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At the end of the episode, Salena speaks about this book: This is the first episode in the Mind/Body series.I wanted to start this series with my own life-changing story.
In this episode we are talking about acupuncture, the ancient Chinese medicine practice in which tiny needles are inserted into the skin to treat everything from pain to digestion to depression to fertility.Salena is a Chicago native and first discovered the benefits of acupuncture during her former career as a personal trainer and coach.She was introduced to the effectiveness of Chinese Medicine through injured athletes and clients who were steadfastly rehabilitated by the integration of acupuncture therapy and herbal medicine along with their prescribed treatments per their physicians.In fact, there is a popular expression in Chinese Medicine that is at the heart of her treatment approach, ‘Where there is free flow, there is no pain. Salena currently enjoys a thriving acupuncture and wellness practice in both Los Angeles and beautiful downtown Paso Robles, serving both Southern California and the Central Coast of California.She can be contacted with questions, or for more information about the benefits of Chinese Medicine, by visiting or .In spite of the millions of people here in the US who suffer with an eating disorder, the research into this disease is still too scarce.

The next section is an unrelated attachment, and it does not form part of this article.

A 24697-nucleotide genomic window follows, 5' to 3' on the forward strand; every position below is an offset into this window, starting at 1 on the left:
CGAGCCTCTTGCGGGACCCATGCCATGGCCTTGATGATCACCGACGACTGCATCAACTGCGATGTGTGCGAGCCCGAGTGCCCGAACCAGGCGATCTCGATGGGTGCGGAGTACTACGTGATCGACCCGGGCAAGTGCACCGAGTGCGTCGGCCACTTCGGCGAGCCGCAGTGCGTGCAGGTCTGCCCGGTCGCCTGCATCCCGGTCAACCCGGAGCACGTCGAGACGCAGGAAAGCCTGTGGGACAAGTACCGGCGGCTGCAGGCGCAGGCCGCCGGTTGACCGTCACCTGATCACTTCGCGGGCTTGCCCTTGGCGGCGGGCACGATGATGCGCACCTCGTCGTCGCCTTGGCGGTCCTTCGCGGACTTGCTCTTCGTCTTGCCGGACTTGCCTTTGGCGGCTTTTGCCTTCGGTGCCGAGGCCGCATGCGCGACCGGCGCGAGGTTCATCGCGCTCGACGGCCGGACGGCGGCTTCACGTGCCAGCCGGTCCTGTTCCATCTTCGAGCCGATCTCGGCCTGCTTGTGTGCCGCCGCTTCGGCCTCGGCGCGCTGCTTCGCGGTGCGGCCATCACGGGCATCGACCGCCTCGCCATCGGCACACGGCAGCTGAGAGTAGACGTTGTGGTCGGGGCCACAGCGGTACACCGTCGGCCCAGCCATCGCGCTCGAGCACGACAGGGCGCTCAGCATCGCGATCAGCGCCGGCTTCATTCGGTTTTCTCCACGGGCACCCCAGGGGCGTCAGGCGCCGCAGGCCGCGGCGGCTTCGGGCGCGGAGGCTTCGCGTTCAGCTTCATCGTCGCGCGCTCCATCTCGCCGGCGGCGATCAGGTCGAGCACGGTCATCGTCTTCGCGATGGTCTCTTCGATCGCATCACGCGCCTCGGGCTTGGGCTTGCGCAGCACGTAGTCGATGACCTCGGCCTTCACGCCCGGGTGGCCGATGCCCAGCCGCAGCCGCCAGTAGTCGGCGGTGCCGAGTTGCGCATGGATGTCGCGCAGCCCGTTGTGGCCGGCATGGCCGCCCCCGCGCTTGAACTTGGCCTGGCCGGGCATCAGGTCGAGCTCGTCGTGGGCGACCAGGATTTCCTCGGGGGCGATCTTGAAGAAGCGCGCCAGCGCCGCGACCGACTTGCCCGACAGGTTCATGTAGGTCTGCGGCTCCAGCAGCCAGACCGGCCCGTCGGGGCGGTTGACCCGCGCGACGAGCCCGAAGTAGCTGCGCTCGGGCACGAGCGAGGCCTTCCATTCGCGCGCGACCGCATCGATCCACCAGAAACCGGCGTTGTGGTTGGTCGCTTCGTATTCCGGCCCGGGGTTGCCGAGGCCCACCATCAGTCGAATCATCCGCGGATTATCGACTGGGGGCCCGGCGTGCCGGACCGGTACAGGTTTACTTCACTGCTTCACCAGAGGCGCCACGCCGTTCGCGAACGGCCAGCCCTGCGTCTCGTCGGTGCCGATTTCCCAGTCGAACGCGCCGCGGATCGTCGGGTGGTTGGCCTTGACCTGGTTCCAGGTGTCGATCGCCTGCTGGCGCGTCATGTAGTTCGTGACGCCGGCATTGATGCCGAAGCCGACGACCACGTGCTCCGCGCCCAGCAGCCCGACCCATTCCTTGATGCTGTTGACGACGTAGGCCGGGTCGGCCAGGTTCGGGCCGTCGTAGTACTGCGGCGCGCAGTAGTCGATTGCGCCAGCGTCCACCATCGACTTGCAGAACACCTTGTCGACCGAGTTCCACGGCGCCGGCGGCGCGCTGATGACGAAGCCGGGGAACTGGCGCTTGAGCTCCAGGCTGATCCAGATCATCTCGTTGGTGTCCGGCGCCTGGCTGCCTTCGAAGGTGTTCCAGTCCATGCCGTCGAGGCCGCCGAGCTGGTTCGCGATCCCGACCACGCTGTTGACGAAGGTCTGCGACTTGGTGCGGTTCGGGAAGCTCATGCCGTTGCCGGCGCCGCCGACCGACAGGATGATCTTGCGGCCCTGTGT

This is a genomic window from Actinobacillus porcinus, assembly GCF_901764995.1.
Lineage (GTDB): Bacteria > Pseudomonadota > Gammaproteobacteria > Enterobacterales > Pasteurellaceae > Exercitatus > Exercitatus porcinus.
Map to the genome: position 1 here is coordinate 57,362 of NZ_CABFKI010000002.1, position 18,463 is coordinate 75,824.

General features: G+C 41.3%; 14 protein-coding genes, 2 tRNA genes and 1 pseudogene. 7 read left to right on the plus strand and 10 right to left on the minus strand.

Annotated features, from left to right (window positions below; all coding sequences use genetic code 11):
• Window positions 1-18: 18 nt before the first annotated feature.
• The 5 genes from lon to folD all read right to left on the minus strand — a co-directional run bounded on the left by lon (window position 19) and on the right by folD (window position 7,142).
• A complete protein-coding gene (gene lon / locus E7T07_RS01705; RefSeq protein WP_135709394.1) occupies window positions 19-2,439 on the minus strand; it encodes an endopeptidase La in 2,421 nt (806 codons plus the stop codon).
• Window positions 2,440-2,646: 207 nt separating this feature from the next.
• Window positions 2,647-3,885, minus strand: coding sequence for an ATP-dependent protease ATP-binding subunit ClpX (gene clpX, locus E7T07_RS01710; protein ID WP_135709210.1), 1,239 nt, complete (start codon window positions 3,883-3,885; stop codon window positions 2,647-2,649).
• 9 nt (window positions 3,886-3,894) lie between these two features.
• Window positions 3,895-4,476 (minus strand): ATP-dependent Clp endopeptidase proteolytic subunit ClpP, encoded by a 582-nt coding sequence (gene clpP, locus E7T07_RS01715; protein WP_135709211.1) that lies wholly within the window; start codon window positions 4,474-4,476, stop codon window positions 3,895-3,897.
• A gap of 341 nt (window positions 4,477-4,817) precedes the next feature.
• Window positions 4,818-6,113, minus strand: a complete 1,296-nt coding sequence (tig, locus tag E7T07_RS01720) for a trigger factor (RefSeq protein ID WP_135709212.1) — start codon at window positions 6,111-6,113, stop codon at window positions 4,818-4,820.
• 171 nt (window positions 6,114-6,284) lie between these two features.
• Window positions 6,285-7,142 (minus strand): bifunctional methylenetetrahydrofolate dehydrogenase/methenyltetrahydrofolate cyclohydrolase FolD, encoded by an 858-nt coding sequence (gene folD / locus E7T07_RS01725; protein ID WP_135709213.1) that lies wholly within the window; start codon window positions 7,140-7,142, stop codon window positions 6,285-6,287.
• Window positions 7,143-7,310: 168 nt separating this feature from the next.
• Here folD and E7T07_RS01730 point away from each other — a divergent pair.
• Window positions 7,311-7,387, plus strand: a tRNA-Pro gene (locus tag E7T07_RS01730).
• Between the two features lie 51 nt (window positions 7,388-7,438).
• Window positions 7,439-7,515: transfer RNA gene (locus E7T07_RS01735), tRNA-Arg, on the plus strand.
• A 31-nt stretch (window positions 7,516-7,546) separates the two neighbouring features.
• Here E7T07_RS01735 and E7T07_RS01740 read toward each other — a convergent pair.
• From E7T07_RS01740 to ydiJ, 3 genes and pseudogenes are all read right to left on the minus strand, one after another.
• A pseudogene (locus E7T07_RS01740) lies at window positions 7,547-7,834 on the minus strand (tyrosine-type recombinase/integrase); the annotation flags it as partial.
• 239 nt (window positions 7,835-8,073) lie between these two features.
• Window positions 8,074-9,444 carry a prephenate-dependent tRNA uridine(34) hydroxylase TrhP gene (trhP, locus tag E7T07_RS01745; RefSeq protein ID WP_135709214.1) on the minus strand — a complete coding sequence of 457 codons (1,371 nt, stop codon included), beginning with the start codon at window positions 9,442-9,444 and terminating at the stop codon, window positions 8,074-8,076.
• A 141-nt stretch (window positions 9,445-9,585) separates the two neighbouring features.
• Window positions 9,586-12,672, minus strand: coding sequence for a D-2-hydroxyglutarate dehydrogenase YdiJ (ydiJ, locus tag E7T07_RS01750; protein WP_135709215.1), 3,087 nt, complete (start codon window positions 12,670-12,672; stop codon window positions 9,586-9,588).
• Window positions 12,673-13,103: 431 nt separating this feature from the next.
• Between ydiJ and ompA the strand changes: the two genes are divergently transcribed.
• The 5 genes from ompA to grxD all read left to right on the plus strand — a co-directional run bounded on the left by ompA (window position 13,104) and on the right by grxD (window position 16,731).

Registered Dietician Nicole Avila is our guest today talking about the mind/body disconnection that happens and often leads to a person's complicated relationship with food.
Here's the documentary Murderball that we discuss: The Alchemist by Paulo Coelho Why Do Buses Come in Threes?
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Our guest Salena Hanrahan is a licensed acupuncturist and board certified herbalist here in California, and she is extremely patient with me as I try to really understand how acupuncture actually works.
Salena Hanrahan describes herself as an Irish-Polish girl from the Southside of Chicago.
But what if that natural ability is permanently severed? In this conversation with Mark Zupan, we talk about everything from the terrible circumstances surrounding his 1993 accident during his freshman year of college, to the one thing that was more beneficial to his recovery than therapy.